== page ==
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Research Note

Title: Effects of spacing on loblolly pine in Hawaii after 11 years

Author: Whitesell, Craig D.

Date: 1974

Source: Res. Note PSW-RN-295. Berkeley, CA: U.S. Department of Agriculture, Forest Service, Pacific Southwest Forest and Range Experiment Station. 4 p

Station ID: RN-PSW-295

Description: The optimum spacing interval at which to plant loblolly pine (Pinus taeda L.) is being studied on Maui, Hawaii. Four spacings are being tried: 6,8, 10, and 12 feet. Measurements 11 years after the plots were set up show that (a) survival rates exceeded 94 percent, (b) average d.b.h. ranged from 6.4 inches at the 6-foot spacing to 9.8 inches in the 12-foot spacing; (c) basal area ranged from 168 sq. ft. per acre in the 12-foot spacing to 278 sq. ft. per acre in the 6-foot spacing; (d) spacing did not markedly affect height growth; and (e) percent of stem in live crown ranged from 44 percent, in the 6-foot spacing, to 63 percent, in the 12-foot spacing.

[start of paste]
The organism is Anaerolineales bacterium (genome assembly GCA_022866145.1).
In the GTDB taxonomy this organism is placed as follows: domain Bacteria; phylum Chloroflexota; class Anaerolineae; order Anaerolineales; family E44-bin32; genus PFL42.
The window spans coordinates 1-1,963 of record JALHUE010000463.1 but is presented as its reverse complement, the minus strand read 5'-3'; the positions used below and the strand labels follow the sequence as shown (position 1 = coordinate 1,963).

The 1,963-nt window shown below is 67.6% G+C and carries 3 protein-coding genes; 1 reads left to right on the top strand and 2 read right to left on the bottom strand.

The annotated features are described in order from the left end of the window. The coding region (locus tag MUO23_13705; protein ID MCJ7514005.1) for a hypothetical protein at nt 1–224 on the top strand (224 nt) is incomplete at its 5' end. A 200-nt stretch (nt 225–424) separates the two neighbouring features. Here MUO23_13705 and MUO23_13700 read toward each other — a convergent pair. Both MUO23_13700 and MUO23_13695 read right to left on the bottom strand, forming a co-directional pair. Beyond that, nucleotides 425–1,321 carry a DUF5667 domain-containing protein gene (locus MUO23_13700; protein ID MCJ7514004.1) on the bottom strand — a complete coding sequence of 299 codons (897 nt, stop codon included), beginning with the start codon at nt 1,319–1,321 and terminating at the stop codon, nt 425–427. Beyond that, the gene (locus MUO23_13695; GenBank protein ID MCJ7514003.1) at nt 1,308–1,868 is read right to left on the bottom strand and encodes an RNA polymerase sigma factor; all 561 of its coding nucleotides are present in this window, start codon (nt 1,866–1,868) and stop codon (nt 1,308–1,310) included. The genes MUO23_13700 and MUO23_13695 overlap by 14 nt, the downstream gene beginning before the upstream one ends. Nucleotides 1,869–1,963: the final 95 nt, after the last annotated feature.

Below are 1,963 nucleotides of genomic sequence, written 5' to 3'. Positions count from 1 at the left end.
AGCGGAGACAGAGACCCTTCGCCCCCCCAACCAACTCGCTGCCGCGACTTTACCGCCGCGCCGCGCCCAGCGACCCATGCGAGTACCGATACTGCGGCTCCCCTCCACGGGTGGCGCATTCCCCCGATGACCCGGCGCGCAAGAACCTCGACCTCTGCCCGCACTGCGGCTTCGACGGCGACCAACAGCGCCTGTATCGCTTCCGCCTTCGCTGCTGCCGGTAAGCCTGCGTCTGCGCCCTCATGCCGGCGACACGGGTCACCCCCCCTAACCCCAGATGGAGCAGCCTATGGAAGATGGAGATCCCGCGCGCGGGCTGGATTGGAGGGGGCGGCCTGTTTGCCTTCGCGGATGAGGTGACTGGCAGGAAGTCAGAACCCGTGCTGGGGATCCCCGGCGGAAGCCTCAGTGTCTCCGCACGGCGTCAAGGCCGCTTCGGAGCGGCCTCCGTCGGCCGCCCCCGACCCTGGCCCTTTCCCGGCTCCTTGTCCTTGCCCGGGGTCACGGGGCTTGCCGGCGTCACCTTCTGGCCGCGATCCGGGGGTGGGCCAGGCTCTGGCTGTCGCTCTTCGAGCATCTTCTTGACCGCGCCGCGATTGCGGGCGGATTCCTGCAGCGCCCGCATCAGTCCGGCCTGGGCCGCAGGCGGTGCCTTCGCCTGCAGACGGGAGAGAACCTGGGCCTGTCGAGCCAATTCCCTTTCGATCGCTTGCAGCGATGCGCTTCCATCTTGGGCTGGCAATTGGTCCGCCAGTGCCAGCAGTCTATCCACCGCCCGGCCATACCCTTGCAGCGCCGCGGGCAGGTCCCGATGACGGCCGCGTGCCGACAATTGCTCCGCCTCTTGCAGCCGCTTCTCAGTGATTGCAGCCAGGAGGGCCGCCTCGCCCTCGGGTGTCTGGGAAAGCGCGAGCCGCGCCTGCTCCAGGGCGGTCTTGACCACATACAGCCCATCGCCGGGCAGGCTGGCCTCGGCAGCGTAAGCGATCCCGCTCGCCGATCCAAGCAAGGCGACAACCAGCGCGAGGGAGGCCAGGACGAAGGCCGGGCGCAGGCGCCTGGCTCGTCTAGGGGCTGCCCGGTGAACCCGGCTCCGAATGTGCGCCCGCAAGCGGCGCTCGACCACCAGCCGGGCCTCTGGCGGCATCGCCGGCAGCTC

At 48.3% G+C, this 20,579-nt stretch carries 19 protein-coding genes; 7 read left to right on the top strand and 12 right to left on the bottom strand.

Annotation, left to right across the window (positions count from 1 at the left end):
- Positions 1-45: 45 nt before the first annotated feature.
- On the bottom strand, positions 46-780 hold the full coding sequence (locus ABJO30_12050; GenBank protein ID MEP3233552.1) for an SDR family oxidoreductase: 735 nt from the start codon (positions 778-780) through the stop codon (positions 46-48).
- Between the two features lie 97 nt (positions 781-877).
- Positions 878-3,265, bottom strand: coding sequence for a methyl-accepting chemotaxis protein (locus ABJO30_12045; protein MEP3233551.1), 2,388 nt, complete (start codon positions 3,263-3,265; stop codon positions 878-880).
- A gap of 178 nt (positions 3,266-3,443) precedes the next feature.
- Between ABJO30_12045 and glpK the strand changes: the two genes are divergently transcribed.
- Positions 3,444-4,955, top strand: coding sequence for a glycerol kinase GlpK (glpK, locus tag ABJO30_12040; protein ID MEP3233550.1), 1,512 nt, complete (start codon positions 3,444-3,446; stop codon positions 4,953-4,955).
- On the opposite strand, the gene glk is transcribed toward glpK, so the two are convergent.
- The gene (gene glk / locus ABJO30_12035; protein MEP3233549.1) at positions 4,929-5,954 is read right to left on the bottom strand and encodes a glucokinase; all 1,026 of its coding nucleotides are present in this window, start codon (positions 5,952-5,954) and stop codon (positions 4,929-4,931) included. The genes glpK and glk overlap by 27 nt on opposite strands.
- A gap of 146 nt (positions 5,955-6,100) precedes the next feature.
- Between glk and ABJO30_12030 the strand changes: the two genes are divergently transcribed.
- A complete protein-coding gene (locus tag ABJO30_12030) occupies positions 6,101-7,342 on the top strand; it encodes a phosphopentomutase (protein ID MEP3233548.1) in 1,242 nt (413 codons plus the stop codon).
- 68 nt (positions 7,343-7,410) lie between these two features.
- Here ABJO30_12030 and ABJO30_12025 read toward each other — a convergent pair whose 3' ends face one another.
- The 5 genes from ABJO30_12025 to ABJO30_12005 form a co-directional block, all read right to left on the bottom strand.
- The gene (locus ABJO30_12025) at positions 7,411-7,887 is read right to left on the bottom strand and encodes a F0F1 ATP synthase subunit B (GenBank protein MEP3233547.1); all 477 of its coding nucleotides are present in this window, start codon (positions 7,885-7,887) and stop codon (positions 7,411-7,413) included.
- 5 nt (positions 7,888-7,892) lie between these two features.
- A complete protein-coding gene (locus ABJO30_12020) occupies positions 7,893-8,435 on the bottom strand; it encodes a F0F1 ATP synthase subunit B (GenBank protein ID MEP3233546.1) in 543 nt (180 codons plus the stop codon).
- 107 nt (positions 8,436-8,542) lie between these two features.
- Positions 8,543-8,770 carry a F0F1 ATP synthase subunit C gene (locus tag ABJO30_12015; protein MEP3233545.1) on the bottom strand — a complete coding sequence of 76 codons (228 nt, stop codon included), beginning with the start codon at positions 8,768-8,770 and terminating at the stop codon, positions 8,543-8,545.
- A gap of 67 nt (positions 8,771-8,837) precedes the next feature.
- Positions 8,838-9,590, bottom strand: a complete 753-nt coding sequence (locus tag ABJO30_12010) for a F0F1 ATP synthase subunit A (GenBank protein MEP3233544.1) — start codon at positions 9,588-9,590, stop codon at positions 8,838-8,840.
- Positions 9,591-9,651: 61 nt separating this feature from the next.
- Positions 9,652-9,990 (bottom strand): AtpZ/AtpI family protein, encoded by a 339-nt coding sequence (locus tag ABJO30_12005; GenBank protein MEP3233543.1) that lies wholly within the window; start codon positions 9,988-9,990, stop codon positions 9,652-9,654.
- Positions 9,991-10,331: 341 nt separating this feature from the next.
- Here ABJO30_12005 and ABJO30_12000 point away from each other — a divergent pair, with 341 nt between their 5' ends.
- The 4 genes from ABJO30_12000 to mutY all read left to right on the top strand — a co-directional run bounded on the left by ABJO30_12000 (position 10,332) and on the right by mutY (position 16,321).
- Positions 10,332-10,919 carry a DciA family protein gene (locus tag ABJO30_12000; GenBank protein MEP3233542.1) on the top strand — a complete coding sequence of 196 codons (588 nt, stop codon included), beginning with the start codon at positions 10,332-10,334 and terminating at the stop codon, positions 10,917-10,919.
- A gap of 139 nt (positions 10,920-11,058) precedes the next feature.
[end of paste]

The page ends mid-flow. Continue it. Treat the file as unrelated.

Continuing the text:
Keywords: Pinus taeda; Hawaii; species trials; spacing; seedling survival; diameter increment; basal area; height increment

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Citation

Whitesell, Craig D.  1974.  Effects of spacing on loblolly pine in Hawaii after 11 years.   Res. Note PSW-RN-295. Berkeley, CA: U.S. Department of Agriculture, Forest Service, Pacific Southwest Forest and Range Experiment Station. 4 p.

Last Modified: Nov 18, 2013 12:44:17 PM